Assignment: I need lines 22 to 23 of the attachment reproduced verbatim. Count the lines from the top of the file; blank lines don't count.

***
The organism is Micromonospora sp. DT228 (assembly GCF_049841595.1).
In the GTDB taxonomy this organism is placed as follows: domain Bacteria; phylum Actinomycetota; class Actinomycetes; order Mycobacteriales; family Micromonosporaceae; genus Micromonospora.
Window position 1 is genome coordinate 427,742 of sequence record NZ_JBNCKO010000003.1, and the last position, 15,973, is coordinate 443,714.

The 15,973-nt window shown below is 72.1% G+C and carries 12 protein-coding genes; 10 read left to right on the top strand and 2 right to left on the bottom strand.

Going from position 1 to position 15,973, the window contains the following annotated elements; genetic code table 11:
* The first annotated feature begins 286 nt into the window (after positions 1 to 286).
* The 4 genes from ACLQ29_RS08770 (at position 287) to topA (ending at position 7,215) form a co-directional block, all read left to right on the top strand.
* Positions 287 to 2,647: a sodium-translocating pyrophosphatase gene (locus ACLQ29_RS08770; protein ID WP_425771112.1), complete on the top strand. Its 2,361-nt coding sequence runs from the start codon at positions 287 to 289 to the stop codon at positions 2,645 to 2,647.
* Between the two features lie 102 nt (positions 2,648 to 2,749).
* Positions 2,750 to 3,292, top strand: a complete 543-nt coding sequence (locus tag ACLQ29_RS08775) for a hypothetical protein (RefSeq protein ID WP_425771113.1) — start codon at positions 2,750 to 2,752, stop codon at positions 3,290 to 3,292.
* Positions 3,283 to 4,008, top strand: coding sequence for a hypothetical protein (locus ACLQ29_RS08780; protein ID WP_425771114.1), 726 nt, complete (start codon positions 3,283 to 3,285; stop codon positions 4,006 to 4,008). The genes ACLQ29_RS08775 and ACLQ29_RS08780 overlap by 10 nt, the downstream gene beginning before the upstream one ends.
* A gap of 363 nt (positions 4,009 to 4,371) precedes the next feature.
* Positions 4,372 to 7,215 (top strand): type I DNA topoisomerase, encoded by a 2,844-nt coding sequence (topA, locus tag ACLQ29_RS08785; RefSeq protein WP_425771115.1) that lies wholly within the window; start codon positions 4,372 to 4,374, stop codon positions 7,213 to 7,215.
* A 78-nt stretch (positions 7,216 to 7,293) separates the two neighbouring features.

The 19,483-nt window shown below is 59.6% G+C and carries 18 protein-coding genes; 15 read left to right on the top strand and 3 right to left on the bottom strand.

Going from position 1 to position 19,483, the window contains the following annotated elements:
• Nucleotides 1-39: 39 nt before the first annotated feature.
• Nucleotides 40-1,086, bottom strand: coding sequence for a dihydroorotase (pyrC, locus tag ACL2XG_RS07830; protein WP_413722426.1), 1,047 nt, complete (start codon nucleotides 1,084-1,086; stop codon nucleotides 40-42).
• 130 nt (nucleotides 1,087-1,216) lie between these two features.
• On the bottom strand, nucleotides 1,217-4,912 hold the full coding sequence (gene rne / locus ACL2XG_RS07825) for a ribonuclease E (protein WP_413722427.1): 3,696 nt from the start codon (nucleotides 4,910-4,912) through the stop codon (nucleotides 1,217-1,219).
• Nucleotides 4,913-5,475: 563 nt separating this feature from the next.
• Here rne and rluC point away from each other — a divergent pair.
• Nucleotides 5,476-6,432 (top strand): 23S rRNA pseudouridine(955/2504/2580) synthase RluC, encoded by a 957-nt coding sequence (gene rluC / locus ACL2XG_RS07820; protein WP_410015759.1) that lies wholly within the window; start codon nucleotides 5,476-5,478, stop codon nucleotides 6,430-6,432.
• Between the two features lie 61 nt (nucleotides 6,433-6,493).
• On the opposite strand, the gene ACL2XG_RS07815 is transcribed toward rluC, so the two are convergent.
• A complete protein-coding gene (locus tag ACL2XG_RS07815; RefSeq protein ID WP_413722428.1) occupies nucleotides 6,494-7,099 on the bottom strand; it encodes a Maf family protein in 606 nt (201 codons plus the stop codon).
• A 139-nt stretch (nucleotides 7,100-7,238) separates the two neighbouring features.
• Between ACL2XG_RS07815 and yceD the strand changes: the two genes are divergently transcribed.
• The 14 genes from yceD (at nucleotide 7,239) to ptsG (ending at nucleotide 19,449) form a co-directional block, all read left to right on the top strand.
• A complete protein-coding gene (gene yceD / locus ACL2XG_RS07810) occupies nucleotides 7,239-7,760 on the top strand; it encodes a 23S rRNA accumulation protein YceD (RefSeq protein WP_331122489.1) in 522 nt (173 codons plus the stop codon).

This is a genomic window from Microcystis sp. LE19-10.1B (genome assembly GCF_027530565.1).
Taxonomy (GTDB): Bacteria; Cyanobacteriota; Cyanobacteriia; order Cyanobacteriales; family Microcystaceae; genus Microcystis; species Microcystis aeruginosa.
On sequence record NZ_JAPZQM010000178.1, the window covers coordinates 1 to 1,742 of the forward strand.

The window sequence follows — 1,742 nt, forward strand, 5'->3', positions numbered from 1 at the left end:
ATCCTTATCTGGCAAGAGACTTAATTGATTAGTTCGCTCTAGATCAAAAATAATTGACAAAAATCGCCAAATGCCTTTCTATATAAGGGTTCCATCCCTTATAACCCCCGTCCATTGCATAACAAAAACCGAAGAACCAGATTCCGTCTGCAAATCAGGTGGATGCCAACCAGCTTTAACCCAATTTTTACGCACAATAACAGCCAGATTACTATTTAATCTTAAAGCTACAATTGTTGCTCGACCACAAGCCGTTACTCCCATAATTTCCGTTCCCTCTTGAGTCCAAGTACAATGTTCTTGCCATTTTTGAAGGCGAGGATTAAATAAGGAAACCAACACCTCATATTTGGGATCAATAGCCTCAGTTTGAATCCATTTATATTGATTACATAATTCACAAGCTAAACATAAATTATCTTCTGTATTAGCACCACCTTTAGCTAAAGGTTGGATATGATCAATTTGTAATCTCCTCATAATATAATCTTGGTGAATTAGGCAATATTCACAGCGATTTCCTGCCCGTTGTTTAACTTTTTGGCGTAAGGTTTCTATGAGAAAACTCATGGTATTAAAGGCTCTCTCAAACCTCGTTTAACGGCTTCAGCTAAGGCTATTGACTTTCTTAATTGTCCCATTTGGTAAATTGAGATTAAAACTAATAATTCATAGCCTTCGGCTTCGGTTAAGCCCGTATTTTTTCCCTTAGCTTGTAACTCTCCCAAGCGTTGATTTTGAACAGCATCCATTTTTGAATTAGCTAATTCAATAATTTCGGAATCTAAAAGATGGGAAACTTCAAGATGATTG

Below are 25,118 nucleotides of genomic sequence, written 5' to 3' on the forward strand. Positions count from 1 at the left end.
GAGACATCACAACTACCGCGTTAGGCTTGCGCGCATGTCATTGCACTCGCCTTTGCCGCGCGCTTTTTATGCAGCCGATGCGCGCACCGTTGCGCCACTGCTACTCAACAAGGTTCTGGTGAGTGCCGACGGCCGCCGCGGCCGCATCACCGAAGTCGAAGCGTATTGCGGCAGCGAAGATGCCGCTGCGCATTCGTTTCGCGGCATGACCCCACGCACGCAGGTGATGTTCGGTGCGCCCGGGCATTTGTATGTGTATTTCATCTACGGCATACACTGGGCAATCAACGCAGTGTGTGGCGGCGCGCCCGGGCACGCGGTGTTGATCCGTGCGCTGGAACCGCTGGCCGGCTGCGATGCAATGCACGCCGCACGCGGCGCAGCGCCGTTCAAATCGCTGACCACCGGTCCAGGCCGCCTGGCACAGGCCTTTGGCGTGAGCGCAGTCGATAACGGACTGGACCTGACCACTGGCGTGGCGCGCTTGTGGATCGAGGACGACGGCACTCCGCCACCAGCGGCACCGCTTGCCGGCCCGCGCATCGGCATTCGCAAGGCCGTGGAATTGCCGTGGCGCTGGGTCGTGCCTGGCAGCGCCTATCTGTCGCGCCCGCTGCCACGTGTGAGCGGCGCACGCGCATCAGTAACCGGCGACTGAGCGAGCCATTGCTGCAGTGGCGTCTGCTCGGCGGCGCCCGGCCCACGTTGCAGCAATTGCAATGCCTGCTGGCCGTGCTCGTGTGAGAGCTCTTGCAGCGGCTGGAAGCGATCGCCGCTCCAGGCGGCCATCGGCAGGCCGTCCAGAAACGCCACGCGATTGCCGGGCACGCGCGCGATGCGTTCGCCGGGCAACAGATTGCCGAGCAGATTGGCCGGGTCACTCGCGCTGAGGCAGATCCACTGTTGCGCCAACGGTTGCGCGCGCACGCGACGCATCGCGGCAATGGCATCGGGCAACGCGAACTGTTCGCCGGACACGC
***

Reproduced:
• Here rne and rluC point away from each other — a divergent pair.
• Nucleotides 5,476-6,432 (top strand): 23S rRNA pseudouridine(955/2504/2580) synthase RluC, encoded by a 957-nt coding sequence (gene rluC / locus ACL2XG_RS07820; protein WP_410015759.1) that lies wholly within the window; start codon nucleotides 5,476-5,478, stop codon nucleotides 6,430-6,432.